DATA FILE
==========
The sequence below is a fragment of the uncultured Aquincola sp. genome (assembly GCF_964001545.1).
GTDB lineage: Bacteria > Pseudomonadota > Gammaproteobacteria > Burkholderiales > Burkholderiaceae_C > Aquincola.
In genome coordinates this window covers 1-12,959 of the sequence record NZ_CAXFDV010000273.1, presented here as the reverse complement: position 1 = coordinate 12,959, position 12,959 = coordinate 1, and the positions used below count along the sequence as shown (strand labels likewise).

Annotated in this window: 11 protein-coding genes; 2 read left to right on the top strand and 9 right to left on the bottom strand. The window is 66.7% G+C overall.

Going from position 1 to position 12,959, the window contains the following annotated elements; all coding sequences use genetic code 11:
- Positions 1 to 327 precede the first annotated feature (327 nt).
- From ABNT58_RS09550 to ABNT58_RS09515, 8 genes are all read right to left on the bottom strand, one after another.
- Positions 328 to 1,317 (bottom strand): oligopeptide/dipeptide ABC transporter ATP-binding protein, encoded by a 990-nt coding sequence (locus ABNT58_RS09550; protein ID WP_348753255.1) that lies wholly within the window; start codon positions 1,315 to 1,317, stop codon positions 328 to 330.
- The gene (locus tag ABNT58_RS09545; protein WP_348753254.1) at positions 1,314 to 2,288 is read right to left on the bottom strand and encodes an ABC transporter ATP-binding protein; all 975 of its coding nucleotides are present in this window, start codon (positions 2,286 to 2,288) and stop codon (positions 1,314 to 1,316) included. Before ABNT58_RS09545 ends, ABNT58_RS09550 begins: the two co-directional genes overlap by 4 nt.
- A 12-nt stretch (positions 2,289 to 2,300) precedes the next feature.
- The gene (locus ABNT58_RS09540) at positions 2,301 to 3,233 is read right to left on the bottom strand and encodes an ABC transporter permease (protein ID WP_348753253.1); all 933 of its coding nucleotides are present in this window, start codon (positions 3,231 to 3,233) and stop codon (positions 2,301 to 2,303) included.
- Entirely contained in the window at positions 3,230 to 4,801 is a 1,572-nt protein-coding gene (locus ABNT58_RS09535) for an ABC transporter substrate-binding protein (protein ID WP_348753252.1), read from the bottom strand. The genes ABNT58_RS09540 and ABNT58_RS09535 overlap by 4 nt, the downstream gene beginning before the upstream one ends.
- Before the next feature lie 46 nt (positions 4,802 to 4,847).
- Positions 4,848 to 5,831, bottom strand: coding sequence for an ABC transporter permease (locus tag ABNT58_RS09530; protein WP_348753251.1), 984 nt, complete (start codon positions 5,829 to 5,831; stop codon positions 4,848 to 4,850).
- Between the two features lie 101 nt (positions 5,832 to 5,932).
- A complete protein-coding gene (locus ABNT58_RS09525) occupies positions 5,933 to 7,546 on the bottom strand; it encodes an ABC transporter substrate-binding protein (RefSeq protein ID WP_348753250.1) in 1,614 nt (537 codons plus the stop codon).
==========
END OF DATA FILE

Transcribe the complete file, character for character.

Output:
The sequence below is a fragment of the uncultured Aquincola sp. genome (assembly GCF_964001545.1).
GTDB lineage: Bacteria > Pseudomonadota > Gammaproteobacteria > Burkholderiales > Burkholderiaceae_C > Aquincola.
In genome coordinates this window covers 1-12,959 of the sequence record NZ_CAXFDV010000273.1, presented here as the reverse complement: position 1 = coordinate 12,959, position 12,959 = coordinate 1, and the positions used below count along the sequence as shown (strand labels likewise).

Annotated in this window: 11 protein-coding genes; 2 read left to right on the top strand and 9 right to left on the bottom strand. The window is 66.7% G+C overall.

Going from position 1 to position 12,959, the window contains the following annotated elements; all coding sequences use genetic code 11:
- Positions 1 to 327 precede the first annotated feature (327 nt).
- From ABNT58_RS09550 to ABNT58_RS09515, 8 genes are all read right to left on the bottom strand, one after another.
- Positions 328 to 1,317 (bottom strand): oligopeptide/dipeptide ABC transporter ATP-binding protein, encoded by a 990-nt coding sequence (locus ABNT58_RS09550; protein ID WP_348753255.1) that lies wholly within the window; start codon positions 1,315 to 1,317, stop codon positions 328 to 330.
- The gene (locus tag ABNT58_RS09545; protein WP_348753254.1) at positions 1,314 to 2,288 is read right to left on the bottom strand and encodes an ABC transporter ATP-binding protein; all 975 of its coding nucleotides are present in this window, start codon (positions 2,286 to 2,288) and stop codon (positions 1,314 to 1,316) included. Before ABNT58_RS09545 ends, ABNT58_RS09550 begins: the two co-directional genes overlap by 4 nt.
- A 12-nt stretch (positions 2,289 to 2,300) precedes the next feature.
- The gene (locus ABNT58_RS09540) at positions 2,301 to 3,233 is read right to left on the bottom strand and encodes an ABC transporter permease (protein ID WP_348753253.1); all 933 of its coding nucleotides are present in this window, start codon (positions 3,231 to 3,233) and stop codon (positions 2,301 to 2,303) included.
- Entirely contained in the window at positions 3,230 to 4,801 is a 1,572-nt protein-coding gene (locus ABNT58_RS09535) for an ABC transporter substrate-binding protein (protein ID WP_348753252.1), read from the bottom strand. The genes ABNT58_RS09540 and ABNT58_RS09535 overlap by 4 nt, the downstream gene beginning before the upstream one ends.
- Before the next feature lie 46 nt (positions 4,802 to 4,847).
- Positions 4,848 to 5,831, bottom strand: coding sequence for an ABC transporter permease (locus tag ABNT58_RS09530; protein WP_348753251.1), 984 nt, complete (start codon positions 5,829 to 5,831; stop codon positions 4,848 to 4,850).
- Between the two features lie 101 nt (positions 5,832 to 5,932).
- A complete protein-coding gene (locus ABNT58_RS09525) occupies positions 5,933 to 7,546 on the bottom strand; it encodes an ABC transporter substrate-binding protein (RefSeq protein ID WP_348753250.1) in 1,614 nt (537 codons plus the stop codon).